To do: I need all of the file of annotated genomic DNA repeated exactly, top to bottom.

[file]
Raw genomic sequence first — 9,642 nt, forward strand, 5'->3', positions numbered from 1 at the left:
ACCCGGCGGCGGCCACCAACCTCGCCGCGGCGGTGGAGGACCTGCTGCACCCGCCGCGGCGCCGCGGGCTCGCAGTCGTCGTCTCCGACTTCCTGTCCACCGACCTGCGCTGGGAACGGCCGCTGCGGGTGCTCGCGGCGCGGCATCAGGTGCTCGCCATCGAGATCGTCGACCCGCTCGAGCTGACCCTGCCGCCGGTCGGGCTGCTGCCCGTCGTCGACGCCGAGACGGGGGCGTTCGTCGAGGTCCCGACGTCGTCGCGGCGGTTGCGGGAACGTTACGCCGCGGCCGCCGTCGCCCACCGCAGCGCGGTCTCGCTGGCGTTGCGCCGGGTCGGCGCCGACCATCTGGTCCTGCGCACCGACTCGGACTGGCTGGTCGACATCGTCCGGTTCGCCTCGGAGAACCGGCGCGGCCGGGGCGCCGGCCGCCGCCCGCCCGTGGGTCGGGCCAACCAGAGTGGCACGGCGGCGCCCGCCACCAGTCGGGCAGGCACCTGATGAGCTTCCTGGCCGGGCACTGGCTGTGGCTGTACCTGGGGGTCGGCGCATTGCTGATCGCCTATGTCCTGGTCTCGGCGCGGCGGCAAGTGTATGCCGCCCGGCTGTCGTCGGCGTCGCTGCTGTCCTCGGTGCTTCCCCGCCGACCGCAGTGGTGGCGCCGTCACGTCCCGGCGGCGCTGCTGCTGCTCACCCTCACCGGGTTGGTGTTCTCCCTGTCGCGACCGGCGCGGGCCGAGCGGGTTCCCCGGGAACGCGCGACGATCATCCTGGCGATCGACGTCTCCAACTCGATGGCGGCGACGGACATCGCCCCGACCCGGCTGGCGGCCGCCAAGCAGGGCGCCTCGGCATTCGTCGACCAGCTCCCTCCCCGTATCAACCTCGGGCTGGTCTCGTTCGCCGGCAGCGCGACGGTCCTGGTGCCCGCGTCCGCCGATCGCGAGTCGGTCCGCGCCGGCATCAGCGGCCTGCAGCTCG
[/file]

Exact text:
Raw genomic sequence first — 9,642 nt, forward strand, 5'->3', positions numbered from 1 at the left:
ACCCGGCGGCGGCCACCAACCTCGCCGCGGCGGTGGAGGACCTGCTGCACCCGCCGCGGCGCCGCGGGCTCGCAGTCGTCGTCTCCGACTTCCTGTCCACCGACCTGCGCTGGGAACGGCCGCTGCGGGTGCTCGCGGCGCGGCATCAGGTGCTCGCCATCGAGATCGTCGACCCGCTCGAGCTGACCCTGCCGCCGGTCGGGCTGCTGCCCGTCGTCGACGCCGAGACGGGGGCGTTCGTCGAGGTCCCGACGTCGTCGCGGCGGTTGCGGGAACGTTACGCCGCGGCCGCCGTCGCCCACCGCAGCGCGGTCTCGCTGGCGTTGCGCCGGGTCGGCGCCGACCATCTGGTCCTGCGCACCGACTCGGACTGGCTGGTCGACATCGTCCGGTTCGCCTCGGAGAACCGGCGCGGCCGGGGCGCCGGCCGCCGCCCGCCCGTGGGTCGGGCCAACCAGAGTGGCACGGCGGCGCCCGCCACCAGTCGGGCAGGCACCTGATGAGCTTCCTGGCCGGGCACTGGCTGTGGCTGTACCTGGGGGTCGGCGCATTGCTGATCGCCTATGTCCTGGTCTCGGCGCGGCGGCAAGTGTATGCCGCCCGGCTGTCGTCGGCGTCGCTGCTGTCCTCGGTGCTTCCCCGCCGACCGCAGTGGTGGCGCCGTCACGTCCCGGCGGCGCTGCTGCTGCTCACCCTCACCGGGTTGGTGTTCTCCCTGTCGCGACCGGCGCGGGCCGAGCGGGTTCCCCGGGAACGCGCGACGATCATCCTGGCGATCGACGTCTCCAACTCGATGGCGGCGACGGACATCGCCCCGACCCGGCTGGCGGCCGCCAAGCAGGGCGCCTCGGCATTCGTCGACCAGCTCCCTCCCCGTATCAACCTCGGGCTGGTCTCGTTCGCCGGCAGCGCGACGGTCCTGGTGCCCGCGTCCGCCGATCGCGAGTCGGTCCGCGCCGGCATCAGCGGCCTGCAGCTCG